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What do you want to know about breathing? Answered in our newsletter

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Multiple Chemical Sensitivity or Multi-Sensory Sensitivity?

(c) 2007 Albert Donnay, adonnay@mcsrr.org

 
People with Multiple Chemical Sensitivity (MCS) are hypersensitive to chemicals they absorb through their skin (such as cosmetics), inhale (such as perfume), and ingest (such as alcohol and medications).  The majority of MCS cases also meet diagnostic criteria for chronic fatigue syndrome and/or fibromyalgia.
 
Less commonly recognized is the extensive overlap of MCS with multi-sensory sensitivity, also known as MUSES syndrome.  People with MUSES are not just hypersensitive to chemicals but also to all or most other types of sensory stimuli, including:
bright sunlight, loud noise, hot weather, light touch on their skin (shirt tags bother their neck), and spicy foods (they eat blander food than before their illness).
 
Some even notice increased sensitivity to vibration when near moving trucks or trains, and increased sensitivity to electromagnetic fields when near desktop computers.
 
The only known cause of MUSES syndrome is carbon monoxide poisoning, which has a long-lasting effect on sensory nerves.

The bad news for people with MUSES is that they suffer more than people with pure MCS, whose symptoms are triggered only by chemical exposures and at most one or two other types of sensory stimuli.
 
The good news for people with MUSES, however, is that, unlike MCS, their illness is associated with an easily testable, treatable and curable oxygen deficiency.
 
Blood gas testing of arterial and venous samples (taken from the same elbow without a tourniquet) shows that the arterial level of oxygen going into their body is normal but that too much oxygen remains in their veins.  This proves that people with MUSES are having trouble absorbing oxygen from their blood into their tissues, resulting in low oxygen consumption or tissue hypoxia.
 
The most important blood gas measures to consider are the artero-venous (a-v) difference in the partial pressure of oxygen (PO2), which is abnormal if less than 55mmHg, and the a-v difference in oxygen saturation (O2Sat), which is abnormal if less than 30mmHg.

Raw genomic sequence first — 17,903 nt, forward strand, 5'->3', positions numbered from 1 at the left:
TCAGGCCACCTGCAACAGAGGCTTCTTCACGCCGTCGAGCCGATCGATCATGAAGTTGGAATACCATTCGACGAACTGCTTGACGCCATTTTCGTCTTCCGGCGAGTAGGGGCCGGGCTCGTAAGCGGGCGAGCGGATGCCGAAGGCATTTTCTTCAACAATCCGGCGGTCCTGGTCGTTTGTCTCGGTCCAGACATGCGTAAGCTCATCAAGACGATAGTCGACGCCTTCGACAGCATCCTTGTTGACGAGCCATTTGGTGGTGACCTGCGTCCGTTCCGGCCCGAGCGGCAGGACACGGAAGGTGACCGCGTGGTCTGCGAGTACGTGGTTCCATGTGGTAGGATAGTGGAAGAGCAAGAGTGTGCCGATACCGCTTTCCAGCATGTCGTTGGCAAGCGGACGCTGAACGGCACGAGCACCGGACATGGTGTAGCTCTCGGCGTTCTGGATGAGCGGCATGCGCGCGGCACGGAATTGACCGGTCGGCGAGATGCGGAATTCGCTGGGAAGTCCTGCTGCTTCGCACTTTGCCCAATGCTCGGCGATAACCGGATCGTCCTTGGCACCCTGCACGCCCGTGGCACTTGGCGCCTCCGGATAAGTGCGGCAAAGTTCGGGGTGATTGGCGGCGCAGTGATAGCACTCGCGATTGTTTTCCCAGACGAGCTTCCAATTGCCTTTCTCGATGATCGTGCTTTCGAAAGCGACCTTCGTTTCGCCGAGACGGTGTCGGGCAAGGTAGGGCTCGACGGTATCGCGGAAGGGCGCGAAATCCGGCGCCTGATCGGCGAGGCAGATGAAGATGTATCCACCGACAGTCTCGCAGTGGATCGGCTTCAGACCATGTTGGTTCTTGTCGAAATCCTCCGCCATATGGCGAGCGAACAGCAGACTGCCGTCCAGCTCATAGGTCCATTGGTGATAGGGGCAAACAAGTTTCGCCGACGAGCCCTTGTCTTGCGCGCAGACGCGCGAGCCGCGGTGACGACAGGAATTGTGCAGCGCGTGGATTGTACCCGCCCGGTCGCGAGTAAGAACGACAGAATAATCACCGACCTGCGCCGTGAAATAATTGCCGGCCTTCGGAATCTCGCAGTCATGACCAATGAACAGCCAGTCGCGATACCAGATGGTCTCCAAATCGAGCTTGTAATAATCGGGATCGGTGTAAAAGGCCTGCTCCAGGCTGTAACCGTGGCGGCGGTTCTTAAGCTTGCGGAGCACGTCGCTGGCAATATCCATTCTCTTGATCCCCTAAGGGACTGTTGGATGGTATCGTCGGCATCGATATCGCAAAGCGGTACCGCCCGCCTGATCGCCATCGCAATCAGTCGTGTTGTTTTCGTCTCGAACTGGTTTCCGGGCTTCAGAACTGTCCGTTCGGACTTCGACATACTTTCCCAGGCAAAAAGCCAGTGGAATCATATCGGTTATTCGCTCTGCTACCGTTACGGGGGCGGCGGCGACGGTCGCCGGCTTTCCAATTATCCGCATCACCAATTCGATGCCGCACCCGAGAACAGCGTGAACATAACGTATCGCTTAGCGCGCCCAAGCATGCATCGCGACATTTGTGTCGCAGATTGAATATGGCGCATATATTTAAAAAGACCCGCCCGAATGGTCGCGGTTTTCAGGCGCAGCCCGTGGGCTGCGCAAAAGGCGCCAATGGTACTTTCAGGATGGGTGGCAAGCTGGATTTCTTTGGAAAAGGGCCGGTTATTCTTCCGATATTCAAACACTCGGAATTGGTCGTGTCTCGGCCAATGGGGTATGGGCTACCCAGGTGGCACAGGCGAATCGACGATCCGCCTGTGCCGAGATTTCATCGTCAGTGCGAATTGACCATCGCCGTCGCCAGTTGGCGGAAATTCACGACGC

Consistent with low oxygen consumption, people with MUSES usually also have lower than normal carbon dioxide output (PvCO2-PaCO2 less than 7mmHg), showing impaired oxidative metabolism.
 
Other symptoms associated with tissue hypoxia include frequent headaches, shortness of breath, depression, anxiety, chronic fatigue, and fibromyalgia-like muscle pain.
 
Fortunately, these and other symptoms of multi-sensory sensitivity--including chemical sensitivity--respond well to supplemental oxygen, which is the standard treatment for tissue hypoxia.  (Note that the use of oxygen for any medical purpose requires a prescription from a physician.)
 
People with MUSES who take supplemental oxygen at home for just two hours per day should begin to notice some improvement within a week.  Three to four months of daily treatment are usually needed, however, before they are able to stop taking the oxygen without their symptoms returning.  Unfortunately, this therapy does not help people with pure MCS who do not have tissue hypoxia.
 
For more information, see "What you need to know about carbon monoxide poisoning" at www.mcsrr.org or call MCS Referral & Resources at 410-889-6666.
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